Take the 2-minute tour ×
Stack Overflow is a question and answer site for professional and enthusiast programmers. It's 100% free, no registration required.

I have a question similar to the one discussed here Concatenating dictionaries of numpy arrays (avoiding manual loops if possible)

I am looking for a way to concatenate the values in two python dictionaries that contain numpy arrays of arbitrary size whilst avoiding having to manually loop over the dictionary keys. For example:

import numpy as np

# Create first dictionary
n1 = 3
s = np.random.randint(1,101,n1)
n2 = 2
r = np.random.rand(n2)
d = {"r":r,"s":s}
print "d = ",d

# Create second dictionary
n3 = 1
s = np.random.randint(1,101,n3)
n4 = 3
r = np.random.rand(n4)
d2 = {"r":r,"s":s}
print "d2 = ",d2

# Some operation to combine the two dictionaries...
d = SomeOperation(d,d2)

# Updated dictionary
print "d3 = ",d

to give the output

>> d =  {'s': array([75, 25, 88]), 'r': array([ 0.1021227 ,  0.99454874])}
>> d2 =  {'s': array([78]), 'r': array([ 0.27610587,  0.57037473, 0.59876391])}
>> d3 =  {'s': array([75, 25, 88, 78]), 'r': array([ 0.1021227 ,  0.99454874, 0.27610587,  0.57037473, 0.59876391])}

i.e. so that if the key already exists, the numpy array stored under that key is appended to.

The solution proposed in the previous discussion using the package pandas does not work as it requires arrays having the same length (n1=n2 and n3=n4).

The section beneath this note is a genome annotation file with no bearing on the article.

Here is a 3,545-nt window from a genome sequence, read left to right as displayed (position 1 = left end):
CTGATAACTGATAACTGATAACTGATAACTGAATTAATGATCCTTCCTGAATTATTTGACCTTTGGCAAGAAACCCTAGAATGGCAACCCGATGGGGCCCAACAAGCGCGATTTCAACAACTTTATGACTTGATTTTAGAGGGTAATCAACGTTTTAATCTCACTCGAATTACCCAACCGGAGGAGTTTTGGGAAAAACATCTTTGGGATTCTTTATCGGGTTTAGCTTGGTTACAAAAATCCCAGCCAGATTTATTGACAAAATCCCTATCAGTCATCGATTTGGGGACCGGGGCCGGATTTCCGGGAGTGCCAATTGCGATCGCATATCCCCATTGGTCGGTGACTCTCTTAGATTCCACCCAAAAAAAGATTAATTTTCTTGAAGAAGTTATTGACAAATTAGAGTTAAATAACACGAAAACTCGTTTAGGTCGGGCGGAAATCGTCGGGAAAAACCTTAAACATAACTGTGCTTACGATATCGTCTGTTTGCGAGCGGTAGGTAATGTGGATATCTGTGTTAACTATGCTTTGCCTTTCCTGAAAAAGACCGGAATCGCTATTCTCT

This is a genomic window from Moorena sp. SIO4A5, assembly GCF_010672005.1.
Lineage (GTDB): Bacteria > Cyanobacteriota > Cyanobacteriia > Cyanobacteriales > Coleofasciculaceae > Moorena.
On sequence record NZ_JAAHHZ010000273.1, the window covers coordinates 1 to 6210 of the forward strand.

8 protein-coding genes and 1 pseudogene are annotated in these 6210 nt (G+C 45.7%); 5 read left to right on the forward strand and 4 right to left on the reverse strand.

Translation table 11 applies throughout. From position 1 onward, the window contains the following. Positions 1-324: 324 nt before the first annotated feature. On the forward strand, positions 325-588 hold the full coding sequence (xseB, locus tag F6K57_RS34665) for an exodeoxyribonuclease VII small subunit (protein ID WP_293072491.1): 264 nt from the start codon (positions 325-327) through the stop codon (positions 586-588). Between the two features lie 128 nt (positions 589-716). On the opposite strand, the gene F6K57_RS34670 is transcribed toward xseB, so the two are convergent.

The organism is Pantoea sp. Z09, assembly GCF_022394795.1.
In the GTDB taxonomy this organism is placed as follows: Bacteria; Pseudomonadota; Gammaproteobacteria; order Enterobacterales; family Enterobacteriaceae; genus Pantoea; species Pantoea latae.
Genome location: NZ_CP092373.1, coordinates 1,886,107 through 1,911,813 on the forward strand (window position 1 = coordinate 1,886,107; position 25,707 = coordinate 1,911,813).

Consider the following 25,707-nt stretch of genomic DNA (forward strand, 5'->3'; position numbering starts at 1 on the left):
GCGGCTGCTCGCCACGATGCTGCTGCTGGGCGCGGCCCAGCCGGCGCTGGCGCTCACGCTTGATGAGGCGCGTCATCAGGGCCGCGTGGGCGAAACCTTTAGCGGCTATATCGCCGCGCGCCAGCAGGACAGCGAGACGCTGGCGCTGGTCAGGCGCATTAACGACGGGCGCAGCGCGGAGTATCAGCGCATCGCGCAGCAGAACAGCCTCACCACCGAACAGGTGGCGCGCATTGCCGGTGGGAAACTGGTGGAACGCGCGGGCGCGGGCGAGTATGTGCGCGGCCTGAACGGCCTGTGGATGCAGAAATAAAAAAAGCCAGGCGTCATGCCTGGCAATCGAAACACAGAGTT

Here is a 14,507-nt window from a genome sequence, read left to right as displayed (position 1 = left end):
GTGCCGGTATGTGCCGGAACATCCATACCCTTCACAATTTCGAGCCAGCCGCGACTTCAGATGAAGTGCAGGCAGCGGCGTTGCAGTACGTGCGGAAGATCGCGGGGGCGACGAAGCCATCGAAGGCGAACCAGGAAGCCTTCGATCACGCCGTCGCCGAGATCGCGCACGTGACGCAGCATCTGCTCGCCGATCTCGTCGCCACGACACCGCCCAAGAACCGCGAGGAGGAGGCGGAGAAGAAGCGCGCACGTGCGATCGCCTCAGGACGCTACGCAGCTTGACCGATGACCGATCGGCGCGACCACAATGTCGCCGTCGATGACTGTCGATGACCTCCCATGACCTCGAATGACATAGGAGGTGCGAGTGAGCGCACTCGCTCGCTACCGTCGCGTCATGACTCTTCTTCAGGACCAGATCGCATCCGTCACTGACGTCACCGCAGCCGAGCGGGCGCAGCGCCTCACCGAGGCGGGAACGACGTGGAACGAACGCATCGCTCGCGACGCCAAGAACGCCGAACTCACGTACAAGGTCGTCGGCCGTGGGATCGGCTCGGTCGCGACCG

Does anybody know the best way to do this, whilst minimising the use of slow, manual for loops? (I would like to avoid loops because the dictionaries I would like to combine could have hundreds of keys).

Thanks (also to "Aim" for formulating a very clear question)!

share|improve this question

1 Answer 1

up vote 1 down vote accepted

One way is to go is use a dictionary of Series (i.e. the values are Series rather than arrays):

In [11]: d2
Out[11]: {'r': array([ 0.3536318 ,  0.29363604,  0.91307454]), 's': array([46])}

In [12]: d2 = {name: pd.Series(arr) for name, arr in d2.iteritems()}

In [13]: d2
Out[13]:
{'r': 0    0.353632
1    0.293636
2    0.913075
dtype: float64,
 's': 0    46
dtype: int64}

That way you can pass it into the DataFrame constructor:

In [14]: pd.DataFrame(d2)
Out[14]:
          r   s
0  0.353632  46
1  0.293636 NaN
2  0.913075 NaN
share|improve this answer
    
Wow, I didn't know Series and ndarrays behaved differently here! –  unutbu May 3 '13 at 14:13
    
The reason they are different here is that the Series is providing alignment, e.g. it maps the values to an index (which in this case is 0,1,2). The numpy array is not mapped and thus cannot align. This is essentially a degenerate case because in practice this is quite inefficient, better to line up the small arrays in a bigger 2-d array and fill in the NaNs –  Jeff May 3 '13 at 14:32
    
Super. I start loving pandas for managing large datasets –  p.paolo321 May 3 '13 at 15:31
1  
Also, if you use python2.6, substitute the third line with: d2=dict([(name,pd.Series(arr)) for name,arr in d2.iteritems()]) –  p.paolo321 May 3 '13 at 17:11
    
@Jeff: Thanks for the explanation. –  unutbu May 3 '13 at 18:23

Your Answer

 
discard

By posting your answer, you agree to the privacy policy and terms of service.

Not the answer you're looking for? Browse other questions tagged or ask your own question.